“Positive thinking’s great, just as long as it doesn’t replace critical thinking.” This line from Melanie Cavill speaks to the central conflict that has redivided loyalties on Snowpiercer, the little engine that could, but which the question is now raised if it should. Yes, Melanie has returned as Jennifer Connelly rejoins the cast in this season’s biggest episode. And also possibly its best.
As Wilford says, “Somone has to be the grown-up and keep these people alive.” While everything with Wilford carries a degree of subterfuge — and in this case, this appeal to Melanie also served to create the distraction Wilford needed to escape his cell — it could only have been effective on Melanie if it was also true. Layton’s New Eden lie was a mistake. The train would be traversing a difficult stretch of track just to get to a destination that might not — and even more likely to not be — the safe haven Layton promised. And as Alex alluded to when catching Melanie up, what they have is not a real democracy because Layton cheated with his big lie.
But what makes this a great, organic conflict is each character has real reasons for being on the side they’re on. Alex sees Melanie’s against-all-odds, miraculous survival as proof that data alone can’t lead their decisions and, as she says, “Sometimes it’s good to take a leap of faith.” But Melanie didn’t keep everyone alive for seven years on hopes and dreams but rather on being practical and avoiding stupid risks. And having been the architect of the train’s previous big lie, Melanie came to learn the merits of being open and honest with the passengers. Javier and many of the passengers are right to feel betrayed when Melanie exposes the truth.
The episode of Snowpiercer made time for plenty of other developments as well though. Despite Andre’s assumption that Melanie’s return would mean Bennett and Melanie’s relationship would continue, Ben is clearly now eyeing Josie. Despite that, Ben’s advice to Layton to make a move with Josie if Andre is serious about only being co-parents with Zarah seems genuine rather than a deliberate sabotage attempt. Though it appears the Andre/Josie ship has sailed already. She says she loves him but isn’t interested in a romantic relationship at least at this time. Whether it’s because she too is more interested in Bennett now is unclear.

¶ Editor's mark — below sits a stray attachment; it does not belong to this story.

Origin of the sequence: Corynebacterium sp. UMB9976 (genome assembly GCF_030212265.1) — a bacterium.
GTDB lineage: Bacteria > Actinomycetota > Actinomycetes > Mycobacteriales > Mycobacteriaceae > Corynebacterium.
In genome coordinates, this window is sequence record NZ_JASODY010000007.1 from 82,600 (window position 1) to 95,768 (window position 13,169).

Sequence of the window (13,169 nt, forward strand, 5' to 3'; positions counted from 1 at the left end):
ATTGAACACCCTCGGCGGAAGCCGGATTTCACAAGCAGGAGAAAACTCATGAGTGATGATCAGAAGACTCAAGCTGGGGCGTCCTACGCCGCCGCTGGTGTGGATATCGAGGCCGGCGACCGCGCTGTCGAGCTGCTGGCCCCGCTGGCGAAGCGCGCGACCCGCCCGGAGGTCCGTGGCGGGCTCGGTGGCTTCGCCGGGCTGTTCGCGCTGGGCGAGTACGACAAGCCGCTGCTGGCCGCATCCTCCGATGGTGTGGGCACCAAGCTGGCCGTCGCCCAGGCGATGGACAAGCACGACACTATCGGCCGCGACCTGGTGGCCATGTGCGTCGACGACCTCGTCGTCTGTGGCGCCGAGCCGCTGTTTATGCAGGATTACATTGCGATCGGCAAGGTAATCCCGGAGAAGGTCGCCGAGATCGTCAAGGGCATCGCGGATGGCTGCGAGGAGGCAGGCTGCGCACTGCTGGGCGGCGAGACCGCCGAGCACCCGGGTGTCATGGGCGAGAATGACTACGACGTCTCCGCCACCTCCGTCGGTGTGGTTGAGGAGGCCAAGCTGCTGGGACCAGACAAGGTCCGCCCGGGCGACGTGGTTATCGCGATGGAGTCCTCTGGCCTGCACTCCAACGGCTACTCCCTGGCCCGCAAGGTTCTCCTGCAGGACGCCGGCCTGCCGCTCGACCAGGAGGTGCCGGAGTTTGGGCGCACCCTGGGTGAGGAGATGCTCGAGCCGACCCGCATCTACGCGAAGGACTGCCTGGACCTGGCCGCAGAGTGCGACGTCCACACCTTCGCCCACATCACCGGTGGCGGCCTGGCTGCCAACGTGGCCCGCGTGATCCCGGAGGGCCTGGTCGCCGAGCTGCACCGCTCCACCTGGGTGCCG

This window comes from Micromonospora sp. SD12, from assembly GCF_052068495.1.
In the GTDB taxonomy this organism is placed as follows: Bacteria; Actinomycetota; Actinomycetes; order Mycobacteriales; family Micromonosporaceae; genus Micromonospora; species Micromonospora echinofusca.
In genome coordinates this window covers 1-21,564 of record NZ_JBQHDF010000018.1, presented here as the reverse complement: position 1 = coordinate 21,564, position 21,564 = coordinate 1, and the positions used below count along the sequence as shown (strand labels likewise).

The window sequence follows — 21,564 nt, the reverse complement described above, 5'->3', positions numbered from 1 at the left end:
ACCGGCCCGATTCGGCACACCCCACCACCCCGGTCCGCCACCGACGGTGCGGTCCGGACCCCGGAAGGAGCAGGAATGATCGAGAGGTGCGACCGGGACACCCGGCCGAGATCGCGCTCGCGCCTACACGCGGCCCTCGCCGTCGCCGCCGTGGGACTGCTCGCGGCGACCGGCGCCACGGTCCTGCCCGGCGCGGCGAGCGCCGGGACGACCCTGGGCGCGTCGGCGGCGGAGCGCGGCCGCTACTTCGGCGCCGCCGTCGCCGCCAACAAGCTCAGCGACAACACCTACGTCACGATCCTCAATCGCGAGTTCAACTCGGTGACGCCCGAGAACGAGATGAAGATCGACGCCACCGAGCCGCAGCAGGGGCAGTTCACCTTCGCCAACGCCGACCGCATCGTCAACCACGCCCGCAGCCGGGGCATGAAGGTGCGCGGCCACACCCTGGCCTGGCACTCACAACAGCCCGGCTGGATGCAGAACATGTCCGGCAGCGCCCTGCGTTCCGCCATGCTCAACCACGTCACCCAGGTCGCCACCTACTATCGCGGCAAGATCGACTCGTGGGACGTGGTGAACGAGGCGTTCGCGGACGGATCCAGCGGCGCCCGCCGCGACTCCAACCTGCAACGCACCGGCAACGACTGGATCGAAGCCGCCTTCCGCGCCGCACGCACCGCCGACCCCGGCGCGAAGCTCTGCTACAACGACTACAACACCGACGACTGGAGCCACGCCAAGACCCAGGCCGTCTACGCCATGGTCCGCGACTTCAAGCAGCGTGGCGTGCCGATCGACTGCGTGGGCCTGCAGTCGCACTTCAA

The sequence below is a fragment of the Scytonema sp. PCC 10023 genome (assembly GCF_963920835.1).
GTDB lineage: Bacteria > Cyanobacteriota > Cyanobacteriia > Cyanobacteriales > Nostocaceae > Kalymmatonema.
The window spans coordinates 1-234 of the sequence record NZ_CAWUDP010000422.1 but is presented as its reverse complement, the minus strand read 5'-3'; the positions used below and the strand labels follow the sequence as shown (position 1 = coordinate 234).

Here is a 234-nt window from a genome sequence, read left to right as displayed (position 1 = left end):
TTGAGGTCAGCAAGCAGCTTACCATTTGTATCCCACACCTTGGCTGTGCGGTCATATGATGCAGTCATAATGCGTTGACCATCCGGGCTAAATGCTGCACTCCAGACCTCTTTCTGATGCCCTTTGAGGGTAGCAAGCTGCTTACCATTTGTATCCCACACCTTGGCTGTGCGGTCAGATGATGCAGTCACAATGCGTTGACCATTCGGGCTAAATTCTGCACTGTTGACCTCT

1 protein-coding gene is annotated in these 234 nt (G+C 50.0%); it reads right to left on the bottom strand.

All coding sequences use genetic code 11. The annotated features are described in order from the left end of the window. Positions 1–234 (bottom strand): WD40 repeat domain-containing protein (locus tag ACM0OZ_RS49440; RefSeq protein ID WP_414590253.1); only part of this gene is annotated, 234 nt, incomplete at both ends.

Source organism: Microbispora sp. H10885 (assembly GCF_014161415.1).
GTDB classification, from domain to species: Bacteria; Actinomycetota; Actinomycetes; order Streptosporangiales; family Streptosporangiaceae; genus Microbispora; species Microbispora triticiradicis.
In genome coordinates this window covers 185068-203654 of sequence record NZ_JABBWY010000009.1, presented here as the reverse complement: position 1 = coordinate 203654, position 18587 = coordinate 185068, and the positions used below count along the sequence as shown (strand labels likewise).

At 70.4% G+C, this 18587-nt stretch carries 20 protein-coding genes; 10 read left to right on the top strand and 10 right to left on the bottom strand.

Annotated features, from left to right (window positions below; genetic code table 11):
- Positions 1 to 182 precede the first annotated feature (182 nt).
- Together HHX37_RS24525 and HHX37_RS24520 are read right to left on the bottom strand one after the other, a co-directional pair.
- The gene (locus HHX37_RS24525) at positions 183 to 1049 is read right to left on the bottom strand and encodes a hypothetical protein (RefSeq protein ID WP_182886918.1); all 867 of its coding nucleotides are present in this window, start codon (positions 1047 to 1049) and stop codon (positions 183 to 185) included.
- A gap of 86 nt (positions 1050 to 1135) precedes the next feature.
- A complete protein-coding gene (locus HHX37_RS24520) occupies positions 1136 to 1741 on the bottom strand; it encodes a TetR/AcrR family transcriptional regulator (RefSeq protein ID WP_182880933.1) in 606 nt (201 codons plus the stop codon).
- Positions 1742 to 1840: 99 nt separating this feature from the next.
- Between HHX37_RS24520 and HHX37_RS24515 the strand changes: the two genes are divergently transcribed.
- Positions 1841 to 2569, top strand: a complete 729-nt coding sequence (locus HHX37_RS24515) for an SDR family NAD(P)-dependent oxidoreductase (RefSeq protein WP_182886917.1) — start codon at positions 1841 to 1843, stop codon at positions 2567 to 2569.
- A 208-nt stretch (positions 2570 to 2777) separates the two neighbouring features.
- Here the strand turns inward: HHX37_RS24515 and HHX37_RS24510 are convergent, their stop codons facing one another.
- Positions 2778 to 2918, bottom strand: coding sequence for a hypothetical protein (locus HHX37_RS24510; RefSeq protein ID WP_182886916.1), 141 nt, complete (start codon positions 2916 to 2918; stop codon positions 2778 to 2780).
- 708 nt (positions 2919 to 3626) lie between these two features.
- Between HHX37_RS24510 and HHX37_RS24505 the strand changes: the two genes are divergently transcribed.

The other romantic relationship crumbling is that of newlyweds LJ and John Osweiller. After following his wife to a secret meeting with Dr. Headwood, John confronted his wife, who pulls a knife on him. LJ reminds her husband that he knew who she was when he married her, and he needs to stop trying to change her: “Don’t think I won’t sacrifice what I love to get what I want.” Indeed, that is who she’s always been, determined to rise to the top of the hierarchy no matter what. He can either get on board or be lucky if all she does to him is leave him. Instead, John reports her, letting Roche know something is about to happen.
But not every relationship on the Snowpiercer is doomed. Bess and Miss Audrey admit their feelings for each other as well as share their first dance and first kiss this week. That Bess shows support and understanding for Audrey’s concerns over attending the party and took Audrey to the Night Car instead demonstrates this relationship may have staying power.
“A Beacon For Us All” is a bit of a kitchen sink episode. It’s got everything: Connelly’s long-awaited return (as more than just a dramatic device to convey another character’s inner thoughts), strong character work, suspense, and organically developed inter-political conflict.
And for all that’s packed into this week’s installment of Snowpiercer, it manages to also be wonderfully paced, taking the appropriate time to let Melanie’s rescue and catch-up — as well as other character stories set up earlier in the season — really breathe only introducing the next big political conflict in the final moments. Kudos to writers Aubrey Nealon and Michael Kraus for trusting the audience to invest in the more intimate human stories without inserting some tacked-on, life-and-death plot as a crutch.
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